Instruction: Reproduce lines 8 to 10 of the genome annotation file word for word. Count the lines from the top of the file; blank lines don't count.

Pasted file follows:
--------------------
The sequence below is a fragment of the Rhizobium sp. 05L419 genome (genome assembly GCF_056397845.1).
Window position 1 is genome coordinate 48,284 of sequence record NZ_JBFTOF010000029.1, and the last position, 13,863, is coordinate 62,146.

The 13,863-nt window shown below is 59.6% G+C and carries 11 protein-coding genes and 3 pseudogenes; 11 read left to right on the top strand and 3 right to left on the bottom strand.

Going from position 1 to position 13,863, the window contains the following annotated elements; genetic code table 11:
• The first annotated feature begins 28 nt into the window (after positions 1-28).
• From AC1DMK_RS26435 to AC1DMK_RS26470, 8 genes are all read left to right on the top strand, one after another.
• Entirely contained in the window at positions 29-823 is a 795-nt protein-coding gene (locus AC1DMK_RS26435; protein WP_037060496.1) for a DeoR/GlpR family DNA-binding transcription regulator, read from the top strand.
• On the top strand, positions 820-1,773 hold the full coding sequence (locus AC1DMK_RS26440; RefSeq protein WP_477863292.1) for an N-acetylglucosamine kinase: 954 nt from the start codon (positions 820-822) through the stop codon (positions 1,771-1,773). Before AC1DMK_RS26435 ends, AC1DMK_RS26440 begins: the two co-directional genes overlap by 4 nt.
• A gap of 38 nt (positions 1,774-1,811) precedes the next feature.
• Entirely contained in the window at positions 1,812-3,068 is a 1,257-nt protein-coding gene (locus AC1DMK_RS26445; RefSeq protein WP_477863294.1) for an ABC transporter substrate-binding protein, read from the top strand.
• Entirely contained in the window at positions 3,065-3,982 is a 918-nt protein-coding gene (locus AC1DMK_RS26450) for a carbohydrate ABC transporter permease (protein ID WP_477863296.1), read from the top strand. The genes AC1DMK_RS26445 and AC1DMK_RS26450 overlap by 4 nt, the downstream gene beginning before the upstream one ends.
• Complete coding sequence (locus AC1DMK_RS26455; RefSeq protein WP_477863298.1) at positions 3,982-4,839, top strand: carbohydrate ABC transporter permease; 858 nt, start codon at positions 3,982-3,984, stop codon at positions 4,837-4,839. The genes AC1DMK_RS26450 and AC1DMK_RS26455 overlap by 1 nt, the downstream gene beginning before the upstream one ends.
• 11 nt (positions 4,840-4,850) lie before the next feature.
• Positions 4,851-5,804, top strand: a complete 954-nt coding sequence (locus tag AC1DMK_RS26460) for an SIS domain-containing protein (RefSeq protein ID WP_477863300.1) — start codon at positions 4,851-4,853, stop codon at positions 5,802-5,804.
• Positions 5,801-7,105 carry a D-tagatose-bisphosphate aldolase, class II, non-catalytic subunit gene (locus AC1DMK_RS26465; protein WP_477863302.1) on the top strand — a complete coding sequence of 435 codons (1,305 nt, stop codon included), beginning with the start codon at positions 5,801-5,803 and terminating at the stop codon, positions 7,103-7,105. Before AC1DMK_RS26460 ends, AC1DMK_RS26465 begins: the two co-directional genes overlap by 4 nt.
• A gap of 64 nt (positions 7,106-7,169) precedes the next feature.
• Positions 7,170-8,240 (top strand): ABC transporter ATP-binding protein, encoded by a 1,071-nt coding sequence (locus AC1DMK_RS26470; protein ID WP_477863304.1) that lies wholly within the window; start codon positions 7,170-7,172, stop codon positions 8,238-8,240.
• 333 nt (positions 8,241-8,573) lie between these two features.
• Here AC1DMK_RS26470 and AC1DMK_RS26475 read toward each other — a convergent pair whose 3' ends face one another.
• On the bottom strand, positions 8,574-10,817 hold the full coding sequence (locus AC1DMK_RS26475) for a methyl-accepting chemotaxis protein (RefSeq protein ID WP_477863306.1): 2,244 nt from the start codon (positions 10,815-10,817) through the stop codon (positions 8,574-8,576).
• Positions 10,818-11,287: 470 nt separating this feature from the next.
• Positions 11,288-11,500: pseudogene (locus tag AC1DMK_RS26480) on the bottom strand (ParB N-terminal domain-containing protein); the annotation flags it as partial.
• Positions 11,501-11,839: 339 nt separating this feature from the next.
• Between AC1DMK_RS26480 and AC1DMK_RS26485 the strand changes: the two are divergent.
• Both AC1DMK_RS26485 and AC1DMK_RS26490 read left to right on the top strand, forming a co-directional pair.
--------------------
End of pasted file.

• On the top strand, positions 820-1,773 hold the full coding sequence (locus AC1DMK_RS26440; RefSeq protein WP_477863292.1) for an N-acetylglucosamine kinase: 954 nt from the start codon (positions 820-822) through the stop codon (positions 1,771-1,773). Before AC1DMK_RS26435 ends, AC1DMK_RS26440 begins: the two co-directional genes overlap by 4 nt.
• A gap of 38 nt (positions 1,774-1,811) precedes the next feature.
• Entirely contained in the window at positions 1,812-3,068 is a 1,257-nt protein-coding gene (locus AC1DMK_RS26445; RefSeq protein WP_477863294.1) for an ABC transporter substrate-binding protein, read from the top strand.